New regulations could soon reshape the lives of the producers who sell all types of non-major-medical health benefits products.
The Employee Benefits Security Administration (EBSA) — an arm of the U.S. Labor Department — has submitted a package of proposed changes to the federal “excepted benefits” regulations to the Office and Management Budget for a regulatory impact review analysis.
The original excepted benefits regulations free many products other than major medical insurance, such as dental insurance, employee assistance plans, hospital indemnity insurance, short-term medical insurance and travel medical insurance, from Health Insurance Portability and Accountability Act (HIPAA) major medical rules.
EBSA is now trying to update the regulations to show which products will be free from the usual Patient Protection and Affordable Care Act (PPACA) major medical rules.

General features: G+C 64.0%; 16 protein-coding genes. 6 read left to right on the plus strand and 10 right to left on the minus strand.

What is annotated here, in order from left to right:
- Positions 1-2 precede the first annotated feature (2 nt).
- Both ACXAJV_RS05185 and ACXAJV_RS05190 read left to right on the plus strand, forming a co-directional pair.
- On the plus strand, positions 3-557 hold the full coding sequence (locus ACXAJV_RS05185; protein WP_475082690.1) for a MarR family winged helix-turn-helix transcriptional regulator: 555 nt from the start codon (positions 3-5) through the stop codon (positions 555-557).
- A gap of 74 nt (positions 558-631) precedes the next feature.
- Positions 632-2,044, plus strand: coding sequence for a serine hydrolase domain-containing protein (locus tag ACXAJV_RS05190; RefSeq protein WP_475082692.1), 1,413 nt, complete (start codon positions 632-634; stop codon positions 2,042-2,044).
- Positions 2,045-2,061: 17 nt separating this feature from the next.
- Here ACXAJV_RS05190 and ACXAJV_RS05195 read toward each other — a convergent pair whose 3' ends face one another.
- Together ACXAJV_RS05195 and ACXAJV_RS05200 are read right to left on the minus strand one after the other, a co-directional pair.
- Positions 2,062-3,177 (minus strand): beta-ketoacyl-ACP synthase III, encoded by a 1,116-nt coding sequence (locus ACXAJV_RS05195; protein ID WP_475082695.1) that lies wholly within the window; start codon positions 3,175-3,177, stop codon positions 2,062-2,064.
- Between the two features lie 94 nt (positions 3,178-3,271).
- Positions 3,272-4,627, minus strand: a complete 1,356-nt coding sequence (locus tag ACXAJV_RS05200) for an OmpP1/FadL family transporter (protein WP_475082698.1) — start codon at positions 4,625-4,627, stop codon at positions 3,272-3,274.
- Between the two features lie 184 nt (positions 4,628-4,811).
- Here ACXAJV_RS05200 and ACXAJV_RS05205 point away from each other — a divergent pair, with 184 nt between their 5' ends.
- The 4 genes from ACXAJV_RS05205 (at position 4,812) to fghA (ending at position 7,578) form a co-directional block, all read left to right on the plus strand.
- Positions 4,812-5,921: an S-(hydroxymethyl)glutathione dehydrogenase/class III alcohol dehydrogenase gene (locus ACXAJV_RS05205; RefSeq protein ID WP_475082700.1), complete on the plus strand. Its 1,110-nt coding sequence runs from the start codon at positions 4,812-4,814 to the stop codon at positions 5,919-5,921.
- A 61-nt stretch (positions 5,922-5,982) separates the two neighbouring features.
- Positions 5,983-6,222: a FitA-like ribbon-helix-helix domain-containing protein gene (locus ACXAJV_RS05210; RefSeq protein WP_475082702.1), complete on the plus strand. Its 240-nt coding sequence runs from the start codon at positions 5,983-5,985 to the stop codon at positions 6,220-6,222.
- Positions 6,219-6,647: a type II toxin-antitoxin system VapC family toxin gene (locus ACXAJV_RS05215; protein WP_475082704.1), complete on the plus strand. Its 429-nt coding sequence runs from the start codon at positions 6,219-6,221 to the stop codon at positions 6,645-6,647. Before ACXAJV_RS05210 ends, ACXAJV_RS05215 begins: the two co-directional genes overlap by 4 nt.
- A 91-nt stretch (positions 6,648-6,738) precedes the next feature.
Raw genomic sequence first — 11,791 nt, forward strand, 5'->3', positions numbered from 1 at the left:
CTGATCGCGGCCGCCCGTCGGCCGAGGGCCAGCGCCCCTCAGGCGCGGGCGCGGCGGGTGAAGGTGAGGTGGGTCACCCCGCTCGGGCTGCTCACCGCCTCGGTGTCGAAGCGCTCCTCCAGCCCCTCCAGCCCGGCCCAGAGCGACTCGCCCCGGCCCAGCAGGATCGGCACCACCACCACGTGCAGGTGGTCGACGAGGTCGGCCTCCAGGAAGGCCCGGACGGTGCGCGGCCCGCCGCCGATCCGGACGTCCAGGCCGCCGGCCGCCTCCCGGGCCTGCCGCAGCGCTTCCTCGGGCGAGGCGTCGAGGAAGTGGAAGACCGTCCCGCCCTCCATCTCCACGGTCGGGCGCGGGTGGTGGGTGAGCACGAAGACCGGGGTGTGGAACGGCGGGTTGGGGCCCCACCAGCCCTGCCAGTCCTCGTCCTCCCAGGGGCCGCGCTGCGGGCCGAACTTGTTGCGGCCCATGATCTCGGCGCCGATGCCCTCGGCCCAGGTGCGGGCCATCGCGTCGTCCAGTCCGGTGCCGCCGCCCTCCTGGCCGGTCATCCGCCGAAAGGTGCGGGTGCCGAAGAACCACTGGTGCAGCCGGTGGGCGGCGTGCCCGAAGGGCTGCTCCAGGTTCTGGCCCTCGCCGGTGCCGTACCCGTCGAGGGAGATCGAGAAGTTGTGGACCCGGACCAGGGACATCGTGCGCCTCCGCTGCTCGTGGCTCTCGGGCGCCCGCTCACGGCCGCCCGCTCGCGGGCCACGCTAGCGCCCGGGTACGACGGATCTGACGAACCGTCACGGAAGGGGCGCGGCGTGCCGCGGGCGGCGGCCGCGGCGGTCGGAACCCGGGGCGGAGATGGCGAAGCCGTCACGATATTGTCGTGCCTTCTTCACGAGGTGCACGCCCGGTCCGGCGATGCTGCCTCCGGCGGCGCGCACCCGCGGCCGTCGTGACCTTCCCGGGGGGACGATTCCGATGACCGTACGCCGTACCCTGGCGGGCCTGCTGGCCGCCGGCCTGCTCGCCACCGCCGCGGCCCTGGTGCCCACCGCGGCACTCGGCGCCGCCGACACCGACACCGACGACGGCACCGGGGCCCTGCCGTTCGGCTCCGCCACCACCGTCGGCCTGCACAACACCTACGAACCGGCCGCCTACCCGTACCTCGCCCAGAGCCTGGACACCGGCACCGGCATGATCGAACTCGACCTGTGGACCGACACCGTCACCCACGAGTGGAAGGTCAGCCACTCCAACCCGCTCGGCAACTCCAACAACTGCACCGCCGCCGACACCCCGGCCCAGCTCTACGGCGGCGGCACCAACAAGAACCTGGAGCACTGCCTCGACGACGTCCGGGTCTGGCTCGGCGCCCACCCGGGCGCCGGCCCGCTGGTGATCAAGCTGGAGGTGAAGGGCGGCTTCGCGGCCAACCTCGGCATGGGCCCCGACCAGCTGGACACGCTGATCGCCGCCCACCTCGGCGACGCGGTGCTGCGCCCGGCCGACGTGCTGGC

OMB officials say they believe that the proposed regulation is not a major regulatory undertaking. They are not yet sure whether they need to conduct a regulatory flexibility analysis. They do not believe that they have to complete the regulations by a statutory deadline, and they are still determining what statutory legal authority would govern the regulations.
EBSA posted draft regulations in December.
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In some cases, the draft regulations could create big changes for existing products. In the proposed regulations, for example, EBSA suggested that, to qualify as excepted benefits, EAP programs might not be able to charge employees any fees or impose any cost-sharing requirements.